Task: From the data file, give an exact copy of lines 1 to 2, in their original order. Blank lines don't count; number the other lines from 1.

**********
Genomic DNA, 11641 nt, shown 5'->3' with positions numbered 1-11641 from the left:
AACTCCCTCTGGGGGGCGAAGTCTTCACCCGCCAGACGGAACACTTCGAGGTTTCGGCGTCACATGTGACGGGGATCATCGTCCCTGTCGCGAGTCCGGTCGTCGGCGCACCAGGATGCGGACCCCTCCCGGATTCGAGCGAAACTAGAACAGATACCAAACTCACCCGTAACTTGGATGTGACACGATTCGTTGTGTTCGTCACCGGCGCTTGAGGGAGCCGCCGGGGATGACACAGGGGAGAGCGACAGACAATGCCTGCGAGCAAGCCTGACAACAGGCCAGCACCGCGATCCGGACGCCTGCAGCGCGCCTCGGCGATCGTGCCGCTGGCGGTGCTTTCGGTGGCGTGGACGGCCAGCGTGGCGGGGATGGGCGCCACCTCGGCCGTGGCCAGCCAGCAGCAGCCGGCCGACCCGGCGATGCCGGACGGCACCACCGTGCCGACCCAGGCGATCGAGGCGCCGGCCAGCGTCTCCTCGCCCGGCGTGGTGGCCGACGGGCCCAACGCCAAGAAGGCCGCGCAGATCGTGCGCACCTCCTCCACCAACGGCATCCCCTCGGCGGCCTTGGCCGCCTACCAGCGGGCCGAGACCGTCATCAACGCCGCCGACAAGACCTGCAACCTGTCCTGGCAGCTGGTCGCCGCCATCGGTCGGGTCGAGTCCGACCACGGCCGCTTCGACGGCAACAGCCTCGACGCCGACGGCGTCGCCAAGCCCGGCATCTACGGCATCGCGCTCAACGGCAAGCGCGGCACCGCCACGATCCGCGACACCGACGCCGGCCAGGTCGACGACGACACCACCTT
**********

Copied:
Genomic DNA, 11641 nt, shown 5'->3' with positions numbered 1-11641 from the left:
AACTCCCTCTGGGGGGCGAAGTCTTCACCCGCCAGACGGAACACTTCGAGGTTTCGGCGTCACATGTGACGGGGATCATCGTCCCTGTCGCGAGTCCGGTCGTCGGCGCACCAGGATGCGGACCCCTCCCGGATTCGAGCGAAACTAGAACAGATACCAAACTCACCCGTAACTTGGATGTGACACGATTCGTTGTGTTCGTCACCGGCGCTTGAGGGAGCCGCCGGGGATGACACAGGGGAGAGCGACAGACAATGCCTGCGAGCAAGCCTGACAACAGGCCAGCACCGCGATCCGGACGCCTGCAGCGCGCCTCGGCGATCGTGCCGCTGGCGGTGCTTTCGGTGGCGTGGACGGCCAGCGTGGCGGGGATGGGCGCCACCTCGGCCGTGGCCAGCCAGCAGCAGCCGGCCGACCCGGCGATGCCGGACGGCACCACCGTGCCGACCCAGGCGATCGAGGCGCCGGCCAGCGTCTCCTCGCCCGGCGTGGTGGCCGACGGGCCCAACGCCAAGAAGGCCGCGCAGATCGTGCGCACCTCCTCCACCAACGGCATCCCCTCGGCGGCCTTGGCCGCCTACCAGCGGGCCGAGACCGTCATCAACGCCGCCGACAAGACCTGCAACCTGTCCTGGCAGCTGGTCGCCGCCATCGGTCGGGTCGAGTCCGACCACGGCCGCTTCGACGGCAACAGCCTCGACGCCGACGGCGTCGCCAAGCCCGGCATCTACGGCATCGCGCTCAACGGCAAGCGCGGCACCGCCACGATCCGCGACACCGACGCCGGCCAGGTCGACGACGACACCACCTT